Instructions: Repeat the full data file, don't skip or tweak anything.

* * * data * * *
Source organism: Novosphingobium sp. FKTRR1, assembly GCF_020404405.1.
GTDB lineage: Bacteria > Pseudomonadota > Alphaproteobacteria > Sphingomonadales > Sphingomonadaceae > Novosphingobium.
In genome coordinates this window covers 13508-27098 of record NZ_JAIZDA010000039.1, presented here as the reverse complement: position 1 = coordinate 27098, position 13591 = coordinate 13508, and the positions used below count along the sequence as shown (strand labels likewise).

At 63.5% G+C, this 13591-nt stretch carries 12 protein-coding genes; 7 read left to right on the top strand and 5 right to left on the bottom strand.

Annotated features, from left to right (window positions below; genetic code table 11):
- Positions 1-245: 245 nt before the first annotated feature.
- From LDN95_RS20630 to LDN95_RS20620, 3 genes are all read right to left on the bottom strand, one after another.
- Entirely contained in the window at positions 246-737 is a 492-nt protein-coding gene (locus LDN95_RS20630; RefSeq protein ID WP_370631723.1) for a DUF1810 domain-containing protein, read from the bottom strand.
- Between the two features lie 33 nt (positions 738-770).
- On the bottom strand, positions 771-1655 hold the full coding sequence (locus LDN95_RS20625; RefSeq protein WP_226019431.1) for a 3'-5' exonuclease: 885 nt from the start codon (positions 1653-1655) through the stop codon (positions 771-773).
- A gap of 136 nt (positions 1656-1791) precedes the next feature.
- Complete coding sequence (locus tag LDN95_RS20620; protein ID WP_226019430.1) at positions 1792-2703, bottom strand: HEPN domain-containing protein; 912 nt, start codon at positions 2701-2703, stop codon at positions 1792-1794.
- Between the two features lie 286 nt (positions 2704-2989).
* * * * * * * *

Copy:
Source organism: Novosphingobium sp. FKTRR1, assembly GCF_020404405.1.
GTDB lineage: Bacteria > Pseudomonadota > Alphaproteobacteria > Sphingomonadales > Sphingomonadaceae > Novosphingobium.
In genome coordinates this window covers 13508-27098 of record NZ_JAIZDA010000039.1, presented here as the reverse complement: position 1 = coordinate 27098, position 13591 = coordinate 13508, and the positions used below count along the sequence as shown (strand labels likewise).

At 63.5% G+C, this 13591-nt stretch carries 12 protein-coding genes; 7 read left to right on the top strand and 5 right to left on the bottom strand.

Annotated features, from left to right (window positions below; genetic code table 11):
- Positions 1-245: 245 nt before the first annotated feature.
- From LDN95_RS20630 to LDN95_RS20620, 3 genes are all read right to left on the bottom strand, one after another.
- Entirely contained in the window at positions 246-737 is a 492-nt protein-coding gene (locus LDN95_RS20630; RefSeq protein ID WP_370631723.1) for a DUF1810 domain-containing protein, read from the bottom strand.
- Between the two features lie 33 nt (positions 738-770).
- On the bottom strand, positions 771-1655 hold the full coding sequence (locus LDN95_RS20625; RefSeq protein WP_226019431.1) for a 3'-5' exonuclease: 885 nt from the start codon (positions 1653-1655) through the stop codon (positions 771-773).
- A gap of 136 nt (positions 1656-1791) precedes the next feature.
- Complete coding sequence (locus tag LDN95_RS20620; protein ID WP_226019430.1) at positions 1792-2703, bottom strand: HEPN domain-containing protein; 912 nt, start codon at positions 2701-2703, stop codon at positions 1792-1794.
- Between the two features lie 286 nt (positions 2704-2989).